Monday, 14 July 2014

... gloriously exciting!


There is something gloriously exciting about anticipating ones next Chad assignment, sitting in the back of the relative comfort of seat 34J, the the drone of the Air France Airbus 330's General Electric turbines is almost soporiphic, as behemoth marches rapidly across the black Libyan star strewn skies. It creates a certain reflective mood that encourages one to trawl through countless memories of this staggeringly beautiful nation. Images that bring a smile, yet it is a land so harsh, so so generous and yet so unforgiving. My 15 assignments over the last 10 years have meant I have lived here for over a year in this little known part of sub-Saharan Africa. 

The Tibesti Mountains that stretch up to over 11000ft.
Perhaps one region that has the greatest memories is that of the Tibestis, home to the Teda people, protectors of some of the oldest early history rock art in Africa. This ancient people traded with Romans, fought with the Touaregs and many other 'visitors' they call them the Mountains of Hunger, much of it is seemingly uncrossable and it takes days to traverse by foot yet only a couple of hours in our small MAF aircraft. They are a unique stark silent volcanic range of stone that soar into the clear blue skies of the north, they beckon you benignly into their bosom but when the rare rains come they are anything but safe as their steep, rough cascading slopes a thousand shades of black and brown, carved by generations of storms and rock falls that have created a land devoid of flat, that given half a chance will throw up turbulence into your path that will rattle your very soul. Entry is invited only after you have plodded your aerial Caravan*across the gloriously golden desert, a gigantic ocean of stationary swells, punctuated by the rare oasis, a port of calm refreshment. Thinking about the delightful aristocratic snooty look of your average Chadian camel brings out ones biggest grin. 
Here there is a real contrast between the silver and gold sands but at times it is just gold stretching unto gold.


Possibly Harrow educated?

An earlier blog tells more but surprisingly beautiful
Where else can you travel hundreds and hundreds of miles to find a work of art that involved 30 tons of paint, seen by perhaps a 100 art lovers a year (near Bardai) or be invited to haul up cool refreshing water from a hole in the desert floor, munch on warm crispy breakfast flat bread freshly pealed off the wall of a wood smoke caked oil drum oven. Sit under a palm in the cooling air of the setting sun, eavesdropping on translated conversations that tell of tales of desert smugglers, talk of the sometimes failure or rescue from certain dehydration and death of their cargoes. There is something beautiful about being greeted by the Elders and sitting quietly with the men sipping sweet sweet tea under a tree visiting a bereaved family, not really understanding what is going on but knowing it is the right place to be.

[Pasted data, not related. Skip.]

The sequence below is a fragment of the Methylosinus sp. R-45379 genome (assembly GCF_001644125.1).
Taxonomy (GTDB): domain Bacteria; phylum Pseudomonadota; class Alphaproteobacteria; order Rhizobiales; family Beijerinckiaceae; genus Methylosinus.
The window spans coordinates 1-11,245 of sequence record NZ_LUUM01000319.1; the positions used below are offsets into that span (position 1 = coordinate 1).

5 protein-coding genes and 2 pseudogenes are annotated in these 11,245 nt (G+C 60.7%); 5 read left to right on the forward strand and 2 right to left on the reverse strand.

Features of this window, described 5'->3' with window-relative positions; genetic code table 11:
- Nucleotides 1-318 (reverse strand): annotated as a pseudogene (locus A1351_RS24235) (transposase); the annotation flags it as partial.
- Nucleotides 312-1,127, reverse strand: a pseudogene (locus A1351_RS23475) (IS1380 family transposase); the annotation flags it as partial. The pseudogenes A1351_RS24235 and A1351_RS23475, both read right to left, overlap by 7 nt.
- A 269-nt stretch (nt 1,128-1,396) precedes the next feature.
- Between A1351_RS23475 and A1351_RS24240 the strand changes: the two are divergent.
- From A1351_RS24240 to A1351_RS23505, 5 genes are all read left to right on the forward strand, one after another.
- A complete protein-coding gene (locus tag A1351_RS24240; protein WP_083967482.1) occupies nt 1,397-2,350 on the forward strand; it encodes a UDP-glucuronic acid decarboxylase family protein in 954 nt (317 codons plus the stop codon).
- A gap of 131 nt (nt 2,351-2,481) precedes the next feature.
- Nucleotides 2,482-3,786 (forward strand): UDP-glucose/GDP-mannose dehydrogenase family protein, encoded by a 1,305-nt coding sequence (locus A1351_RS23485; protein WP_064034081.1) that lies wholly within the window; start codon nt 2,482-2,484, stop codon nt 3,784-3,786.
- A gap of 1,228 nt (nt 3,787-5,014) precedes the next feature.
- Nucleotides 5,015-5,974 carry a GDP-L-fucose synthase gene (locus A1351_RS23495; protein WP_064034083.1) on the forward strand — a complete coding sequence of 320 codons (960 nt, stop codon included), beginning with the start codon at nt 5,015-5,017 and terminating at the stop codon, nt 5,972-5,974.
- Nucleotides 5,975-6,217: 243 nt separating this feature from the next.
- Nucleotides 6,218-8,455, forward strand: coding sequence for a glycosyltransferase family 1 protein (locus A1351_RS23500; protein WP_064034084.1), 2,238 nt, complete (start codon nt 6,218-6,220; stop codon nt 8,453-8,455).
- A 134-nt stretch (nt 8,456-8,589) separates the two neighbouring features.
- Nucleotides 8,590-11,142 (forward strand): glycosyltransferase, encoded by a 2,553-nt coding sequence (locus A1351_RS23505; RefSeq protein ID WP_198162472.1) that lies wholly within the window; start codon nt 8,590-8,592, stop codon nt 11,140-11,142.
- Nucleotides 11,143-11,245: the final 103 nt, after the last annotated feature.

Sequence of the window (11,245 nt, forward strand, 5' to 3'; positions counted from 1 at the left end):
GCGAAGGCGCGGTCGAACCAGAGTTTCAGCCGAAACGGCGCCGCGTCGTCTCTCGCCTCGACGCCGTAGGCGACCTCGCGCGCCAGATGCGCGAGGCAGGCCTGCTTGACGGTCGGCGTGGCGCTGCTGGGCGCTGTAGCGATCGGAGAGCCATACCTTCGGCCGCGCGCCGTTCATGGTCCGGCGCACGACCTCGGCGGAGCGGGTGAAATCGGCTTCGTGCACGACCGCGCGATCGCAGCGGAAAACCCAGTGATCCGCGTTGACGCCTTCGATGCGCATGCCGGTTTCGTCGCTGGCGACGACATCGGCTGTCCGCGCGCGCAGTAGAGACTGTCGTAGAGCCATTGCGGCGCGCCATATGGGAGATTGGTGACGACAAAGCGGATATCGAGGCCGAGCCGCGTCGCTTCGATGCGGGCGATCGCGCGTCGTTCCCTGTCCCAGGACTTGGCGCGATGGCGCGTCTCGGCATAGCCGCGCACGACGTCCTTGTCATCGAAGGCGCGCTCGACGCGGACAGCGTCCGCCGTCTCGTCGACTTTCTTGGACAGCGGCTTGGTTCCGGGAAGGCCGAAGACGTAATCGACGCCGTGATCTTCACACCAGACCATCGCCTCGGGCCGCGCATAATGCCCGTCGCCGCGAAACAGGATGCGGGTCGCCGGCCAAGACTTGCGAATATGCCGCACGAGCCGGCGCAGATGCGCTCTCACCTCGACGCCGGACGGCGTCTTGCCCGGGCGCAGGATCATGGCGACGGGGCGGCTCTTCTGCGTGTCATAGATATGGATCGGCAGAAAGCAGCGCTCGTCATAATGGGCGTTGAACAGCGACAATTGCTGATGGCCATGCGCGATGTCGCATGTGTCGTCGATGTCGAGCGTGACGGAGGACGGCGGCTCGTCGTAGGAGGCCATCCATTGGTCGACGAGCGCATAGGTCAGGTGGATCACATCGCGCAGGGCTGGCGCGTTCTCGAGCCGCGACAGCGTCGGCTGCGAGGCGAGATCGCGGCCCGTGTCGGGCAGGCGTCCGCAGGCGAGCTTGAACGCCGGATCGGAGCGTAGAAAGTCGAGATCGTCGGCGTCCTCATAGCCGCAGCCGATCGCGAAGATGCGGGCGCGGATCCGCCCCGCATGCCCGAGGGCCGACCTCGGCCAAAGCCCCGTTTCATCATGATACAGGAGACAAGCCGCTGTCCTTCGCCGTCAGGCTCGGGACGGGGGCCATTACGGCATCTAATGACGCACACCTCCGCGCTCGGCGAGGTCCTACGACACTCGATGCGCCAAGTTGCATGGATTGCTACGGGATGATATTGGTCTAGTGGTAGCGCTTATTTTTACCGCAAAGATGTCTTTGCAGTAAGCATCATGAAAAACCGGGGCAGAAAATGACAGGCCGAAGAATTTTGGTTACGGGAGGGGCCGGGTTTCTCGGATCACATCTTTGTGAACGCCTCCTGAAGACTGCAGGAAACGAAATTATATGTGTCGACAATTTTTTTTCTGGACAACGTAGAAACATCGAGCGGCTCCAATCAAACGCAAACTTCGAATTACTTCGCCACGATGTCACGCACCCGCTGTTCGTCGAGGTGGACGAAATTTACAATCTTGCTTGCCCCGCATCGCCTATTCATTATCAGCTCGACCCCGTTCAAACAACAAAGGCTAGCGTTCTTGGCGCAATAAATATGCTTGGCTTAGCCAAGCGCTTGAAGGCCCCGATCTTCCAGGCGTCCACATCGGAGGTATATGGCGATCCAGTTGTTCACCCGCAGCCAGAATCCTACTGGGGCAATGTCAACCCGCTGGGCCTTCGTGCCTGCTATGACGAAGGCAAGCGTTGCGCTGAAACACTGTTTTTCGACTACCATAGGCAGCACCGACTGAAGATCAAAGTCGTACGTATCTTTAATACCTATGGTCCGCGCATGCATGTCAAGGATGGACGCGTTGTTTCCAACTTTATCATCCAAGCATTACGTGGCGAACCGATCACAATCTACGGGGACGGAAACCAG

The Airbus bounces through some turbulent air...  driving through a sandy river bed the harsh gritty sand suddenly turns to micro-fine dust, we are enveloped in a storm of 'talcum powder' and our truck sends a dust cloud that rises in a plume, that surely must bring darkness to the earth. Such choking laughter as we exit this fog, looking like millers, feeling that we are adventurers who have traveled the world, and lived life to the full.


The author enjoying the worlds largest open air museum?
Touching the sandstone carvings hundreds of years of age, tell of the days of plentiful water, elephants, leopards, cattle. All have gone save the lone gazelles, hardy goats and countless date palms that sip from the underground waters on the wadis that keep them sustained. Sadly the palms suffer much neglect as people have moved on, perhaps new wealth from Tibesti gold will discourage many more to further forget their heritage.